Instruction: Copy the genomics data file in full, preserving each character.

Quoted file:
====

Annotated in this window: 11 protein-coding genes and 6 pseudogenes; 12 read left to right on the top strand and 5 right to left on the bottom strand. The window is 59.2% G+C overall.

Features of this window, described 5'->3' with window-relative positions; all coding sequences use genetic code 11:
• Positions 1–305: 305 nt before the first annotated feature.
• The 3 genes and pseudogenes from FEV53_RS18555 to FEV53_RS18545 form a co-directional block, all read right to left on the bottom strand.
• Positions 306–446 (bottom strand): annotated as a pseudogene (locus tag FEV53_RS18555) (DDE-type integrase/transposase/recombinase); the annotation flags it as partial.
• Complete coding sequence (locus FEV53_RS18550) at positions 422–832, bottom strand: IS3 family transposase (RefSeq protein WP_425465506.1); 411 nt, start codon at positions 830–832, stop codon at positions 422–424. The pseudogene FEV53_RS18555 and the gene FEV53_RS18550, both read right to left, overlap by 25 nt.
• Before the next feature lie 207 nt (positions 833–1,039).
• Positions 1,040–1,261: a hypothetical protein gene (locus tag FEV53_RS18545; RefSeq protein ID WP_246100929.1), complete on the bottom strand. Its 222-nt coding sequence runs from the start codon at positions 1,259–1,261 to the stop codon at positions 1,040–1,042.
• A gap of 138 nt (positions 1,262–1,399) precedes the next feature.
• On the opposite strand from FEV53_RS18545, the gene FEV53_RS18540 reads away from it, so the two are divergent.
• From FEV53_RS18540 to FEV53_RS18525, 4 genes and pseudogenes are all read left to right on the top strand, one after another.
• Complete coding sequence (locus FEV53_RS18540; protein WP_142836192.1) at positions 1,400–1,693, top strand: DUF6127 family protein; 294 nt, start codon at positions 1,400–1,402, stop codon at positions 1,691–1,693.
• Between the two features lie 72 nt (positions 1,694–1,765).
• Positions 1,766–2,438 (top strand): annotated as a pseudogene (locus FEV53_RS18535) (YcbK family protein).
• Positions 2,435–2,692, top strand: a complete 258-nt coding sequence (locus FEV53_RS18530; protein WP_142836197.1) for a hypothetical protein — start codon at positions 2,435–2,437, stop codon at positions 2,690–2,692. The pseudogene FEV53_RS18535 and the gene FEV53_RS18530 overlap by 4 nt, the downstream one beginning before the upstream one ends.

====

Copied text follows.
Annotated in this window: 11 protein-coding genes and 6 pseudogenes; 12 read left to right on the top strand and 5 right to left on the bottom strand. The window is 59.2% G+C overall.

Features of this window, described 5'->3' with window-relative positions; all coding sequences use genetic code 11:
• Positions 1–305: 305 nt before the first annotated feature.
• The 3 genes and pseudogenes from FEV53_RS18555 to FEV53_RS18545 form a co-directional block, all read right to left on the bottom strand.
• Positions 306–446 (bottom strand): annotated as a pseudogene (locus tag FEV53_RS18555) (DDE-type integrase/transposase/recombinase); the annotation flags it as partial.
• Complete coding sequence (locus FEV53_RS18550) at positions 422–832, bottom strand: IS3 family transposase (RefSeq protein WP_425465506.1); 411 nt, start codon at positions 830–832, stop codon at positions 422–424. The pseudogene FEV53_RS18555 and the gene FEV53_RS18550, both read right to left, overlap by 25 nt.
• Before the next feature lie 207 nt (positions 833–1,039).
• Positions 1,040–1,261: a hypothetical protein gene (locus tag FEV53_RS18545; RefSeq protein ID WP_246100929.1), complete on the bottom strand. Its 222-nt coding sequence runs from the start codon at positions 1,259–1,261 to the stop codon at positions 1,040–1,042.
• A gap of 138 nt (positions 1,262–1,399) precedes the next feature.
• On the opposite strand from FEV53_RS18545, the gene FEV53_RS18540 reads away from it, so the two are divergent.
• From FEV53_RS18540 to FEV53_RS18525, 4 genes and pseudogenes are all read left to right on the top strand, one after another.
• Complete coding sequence (locus FEV53_RS18540; protein WP_142836192.1) at positions 1,400–1,693, top strand: DUF6127 family protein; 294 nt, start codon at positions 1,400–1,402, stop codon at positions 1,691–1,693.
• Between the two features lie 72 nt (positions 1,694–1,765).
• Positions 1,766–2,438 (top strand): annotated as a pseudogene (locus FEV53_RS18535) (YcbK family protein).
• Positions 2,435–2,692, top strand: a complete 258-nt coding sequence (locus FEV53_RS18530; protein WP_142836197.1) for a hypothetical protein — start codon at positions 2,435–2,437, stop codon at positions 2,690–2,692. The pseudogene FEV53_RS18535 and the gene FEV53_RS18530 overlap by 4 nt, the downstream one beginning before the upstream one ends.